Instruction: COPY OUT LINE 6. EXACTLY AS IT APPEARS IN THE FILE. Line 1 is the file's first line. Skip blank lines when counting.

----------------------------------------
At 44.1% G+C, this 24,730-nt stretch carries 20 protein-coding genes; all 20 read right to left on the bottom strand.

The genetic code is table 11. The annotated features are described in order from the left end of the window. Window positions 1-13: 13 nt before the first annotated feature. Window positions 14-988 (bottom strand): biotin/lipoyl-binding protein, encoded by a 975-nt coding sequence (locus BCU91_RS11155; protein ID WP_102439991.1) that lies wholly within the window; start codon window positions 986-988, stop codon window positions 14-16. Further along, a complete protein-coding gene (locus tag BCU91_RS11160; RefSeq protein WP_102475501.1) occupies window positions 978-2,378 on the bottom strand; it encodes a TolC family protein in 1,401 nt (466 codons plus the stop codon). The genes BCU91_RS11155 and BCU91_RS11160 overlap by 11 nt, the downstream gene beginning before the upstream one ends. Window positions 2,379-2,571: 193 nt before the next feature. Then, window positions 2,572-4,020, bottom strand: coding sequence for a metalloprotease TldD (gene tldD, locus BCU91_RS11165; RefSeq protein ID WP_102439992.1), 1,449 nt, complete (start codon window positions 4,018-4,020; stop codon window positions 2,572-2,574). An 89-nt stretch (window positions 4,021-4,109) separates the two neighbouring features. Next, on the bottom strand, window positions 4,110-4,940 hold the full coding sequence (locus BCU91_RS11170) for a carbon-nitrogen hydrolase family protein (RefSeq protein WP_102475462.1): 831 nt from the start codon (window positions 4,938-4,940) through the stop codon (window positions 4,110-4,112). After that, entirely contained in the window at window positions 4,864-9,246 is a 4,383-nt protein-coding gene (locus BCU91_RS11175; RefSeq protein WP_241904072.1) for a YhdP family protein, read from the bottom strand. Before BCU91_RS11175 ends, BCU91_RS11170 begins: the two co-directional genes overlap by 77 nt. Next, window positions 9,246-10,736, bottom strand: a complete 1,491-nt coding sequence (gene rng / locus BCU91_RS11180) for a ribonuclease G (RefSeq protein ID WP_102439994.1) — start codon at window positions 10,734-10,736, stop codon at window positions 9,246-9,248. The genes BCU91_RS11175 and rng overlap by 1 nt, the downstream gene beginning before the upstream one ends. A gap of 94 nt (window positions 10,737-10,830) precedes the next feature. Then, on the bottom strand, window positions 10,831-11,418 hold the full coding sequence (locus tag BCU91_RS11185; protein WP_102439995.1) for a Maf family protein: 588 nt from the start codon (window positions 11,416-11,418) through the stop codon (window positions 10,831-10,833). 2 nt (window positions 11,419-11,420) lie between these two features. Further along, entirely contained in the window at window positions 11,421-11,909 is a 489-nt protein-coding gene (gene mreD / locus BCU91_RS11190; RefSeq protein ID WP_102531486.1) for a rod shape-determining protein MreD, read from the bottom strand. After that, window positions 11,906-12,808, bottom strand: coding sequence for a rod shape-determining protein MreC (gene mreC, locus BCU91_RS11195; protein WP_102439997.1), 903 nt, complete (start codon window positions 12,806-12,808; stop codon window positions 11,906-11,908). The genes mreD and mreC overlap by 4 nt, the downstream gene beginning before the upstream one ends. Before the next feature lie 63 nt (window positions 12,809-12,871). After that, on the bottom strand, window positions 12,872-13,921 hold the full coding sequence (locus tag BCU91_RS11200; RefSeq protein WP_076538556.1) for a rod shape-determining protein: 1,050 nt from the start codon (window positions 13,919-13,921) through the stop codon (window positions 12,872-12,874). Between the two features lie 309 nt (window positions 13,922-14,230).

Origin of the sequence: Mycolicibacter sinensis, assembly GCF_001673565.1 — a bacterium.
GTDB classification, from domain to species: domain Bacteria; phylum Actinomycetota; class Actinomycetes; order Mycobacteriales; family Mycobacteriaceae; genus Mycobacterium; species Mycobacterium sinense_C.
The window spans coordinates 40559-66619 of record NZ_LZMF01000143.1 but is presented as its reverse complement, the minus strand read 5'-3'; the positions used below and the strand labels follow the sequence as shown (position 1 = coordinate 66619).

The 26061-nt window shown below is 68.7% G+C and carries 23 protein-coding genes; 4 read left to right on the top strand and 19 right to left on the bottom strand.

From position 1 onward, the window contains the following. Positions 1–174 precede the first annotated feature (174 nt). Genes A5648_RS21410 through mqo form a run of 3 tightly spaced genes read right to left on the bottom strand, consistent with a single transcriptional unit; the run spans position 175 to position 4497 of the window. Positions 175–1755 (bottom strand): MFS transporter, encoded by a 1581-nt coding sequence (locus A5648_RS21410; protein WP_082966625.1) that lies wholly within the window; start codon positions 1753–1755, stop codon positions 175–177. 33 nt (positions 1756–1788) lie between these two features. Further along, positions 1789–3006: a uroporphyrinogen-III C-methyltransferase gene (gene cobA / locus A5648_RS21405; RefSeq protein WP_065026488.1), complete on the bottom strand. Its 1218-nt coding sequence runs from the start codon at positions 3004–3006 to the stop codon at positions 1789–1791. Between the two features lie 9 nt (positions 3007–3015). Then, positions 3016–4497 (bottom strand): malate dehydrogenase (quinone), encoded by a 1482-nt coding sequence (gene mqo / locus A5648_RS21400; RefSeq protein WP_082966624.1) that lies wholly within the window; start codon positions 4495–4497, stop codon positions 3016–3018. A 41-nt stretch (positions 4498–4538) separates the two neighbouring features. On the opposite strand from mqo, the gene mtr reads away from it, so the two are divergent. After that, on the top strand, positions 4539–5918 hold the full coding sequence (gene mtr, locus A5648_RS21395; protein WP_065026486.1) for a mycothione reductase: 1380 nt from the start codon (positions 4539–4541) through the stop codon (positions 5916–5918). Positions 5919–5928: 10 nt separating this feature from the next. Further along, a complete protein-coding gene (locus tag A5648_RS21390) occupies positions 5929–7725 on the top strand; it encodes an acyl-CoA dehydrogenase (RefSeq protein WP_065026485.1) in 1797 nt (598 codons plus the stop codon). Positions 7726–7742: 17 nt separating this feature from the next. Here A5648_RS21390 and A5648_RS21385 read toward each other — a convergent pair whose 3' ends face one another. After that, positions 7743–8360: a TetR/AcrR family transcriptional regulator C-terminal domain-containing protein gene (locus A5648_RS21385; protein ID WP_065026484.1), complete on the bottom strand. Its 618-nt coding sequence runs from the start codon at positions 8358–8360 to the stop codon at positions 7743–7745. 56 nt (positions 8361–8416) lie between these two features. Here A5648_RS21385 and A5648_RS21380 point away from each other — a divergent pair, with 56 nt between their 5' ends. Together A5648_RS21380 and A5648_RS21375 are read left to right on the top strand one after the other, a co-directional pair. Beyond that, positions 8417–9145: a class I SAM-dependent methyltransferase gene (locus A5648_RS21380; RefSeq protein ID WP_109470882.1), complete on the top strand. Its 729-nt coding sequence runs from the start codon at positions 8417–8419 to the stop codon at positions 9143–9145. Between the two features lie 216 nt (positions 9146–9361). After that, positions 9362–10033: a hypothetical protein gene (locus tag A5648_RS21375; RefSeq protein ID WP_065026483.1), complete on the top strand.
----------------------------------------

The 26061-nt window shown below is 68.7% G+C and carries 23 protein-coding genes; 4 read left to right on the top strand and 19 right to left on the bottom strand.